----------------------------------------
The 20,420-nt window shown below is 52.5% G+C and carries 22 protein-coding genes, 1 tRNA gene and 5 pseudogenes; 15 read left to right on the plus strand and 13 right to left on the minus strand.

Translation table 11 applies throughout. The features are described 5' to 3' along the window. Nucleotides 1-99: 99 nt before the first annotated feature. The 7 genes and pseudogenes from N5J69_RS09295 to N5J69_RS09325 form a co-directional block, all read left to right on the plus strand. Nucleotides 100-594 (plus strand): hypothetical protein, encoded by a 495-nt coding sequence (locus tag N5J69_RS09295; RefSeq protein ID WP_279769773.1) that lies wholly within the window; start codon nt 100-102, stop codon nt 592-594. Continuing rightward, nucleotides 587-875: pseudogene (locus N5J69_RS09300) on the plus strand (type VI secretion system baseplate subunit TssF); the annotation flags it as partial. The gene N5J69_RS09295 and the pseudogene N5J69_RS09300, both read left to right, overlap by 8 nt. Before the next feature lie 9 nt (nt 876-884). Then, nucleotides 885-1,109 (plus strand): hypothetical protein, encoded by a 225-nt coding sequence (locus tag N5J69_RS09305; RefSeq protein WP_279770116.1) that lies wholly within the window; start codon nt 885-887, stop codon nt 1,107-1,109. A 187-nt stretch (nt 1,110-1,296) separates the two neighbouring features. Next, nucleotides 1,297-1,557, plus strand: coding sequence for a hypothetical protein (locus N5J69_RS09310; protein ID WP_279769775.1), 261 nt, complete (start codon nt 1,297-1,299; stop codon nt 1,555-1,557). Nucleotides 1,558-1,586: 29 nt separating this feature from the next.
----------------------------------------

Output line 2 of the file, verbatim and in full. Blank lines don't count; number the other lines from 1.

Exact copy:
Translation table 11 applies throughout. The features are described 5' to 3' along the window. Nucleotides 1-99: 99 nt before the first annotated feature. The 7 genes and pseudogenes from N5J69_RS09295 to N5J69_RS09325 form a co-directional block, all read left to right on the plus strand. Nucleotides 100-594 (plus strand): hypothetical protein, encoded by a 495-nt coding sequence (locus tag N5J69_RS09295; RefSeq protein ID WP_279769773.1) that lies wholly within the window; start codon nt 100-102, stop codon nt 592-594. Continuing rightward, nucleotides 587-875: pseudogene (locus N5J69_RS09300) on the plus strand (type VI secretion system baseplate subunit TssF); the annotation flags it as partial. The gene N5J69_RS09295 and the pseudogene N5J69_RS09300, both read left to right, overlap by 8 nt. Before the next feature lie 9 nt (nt 876-884). Then, nucleotides 885-1,109 (plus strand): hypothetical protein, encoded by a 225-nt coding sequence (locus tag N5J69_RS09305; RefSeq protein WP_279770116.1) that lies wholly within the window; start codon nt 885-887, stop codon nt 1,107-1,109. A 187-nt stretch (nt 1,110-1,296) separates the two neighbouring features. Next, nucleotides 1,297-1,557, plus strand: coding sequence for a hypothetical protein (locus N5J69_RS09310; protein ID WP_279769775.1), 261 nt, complete (start codon nt 1,297-1,299; stop codon nt 1,555-1,557). Nucleotides 1,558-1,586: 29 nt separating this feature from the next.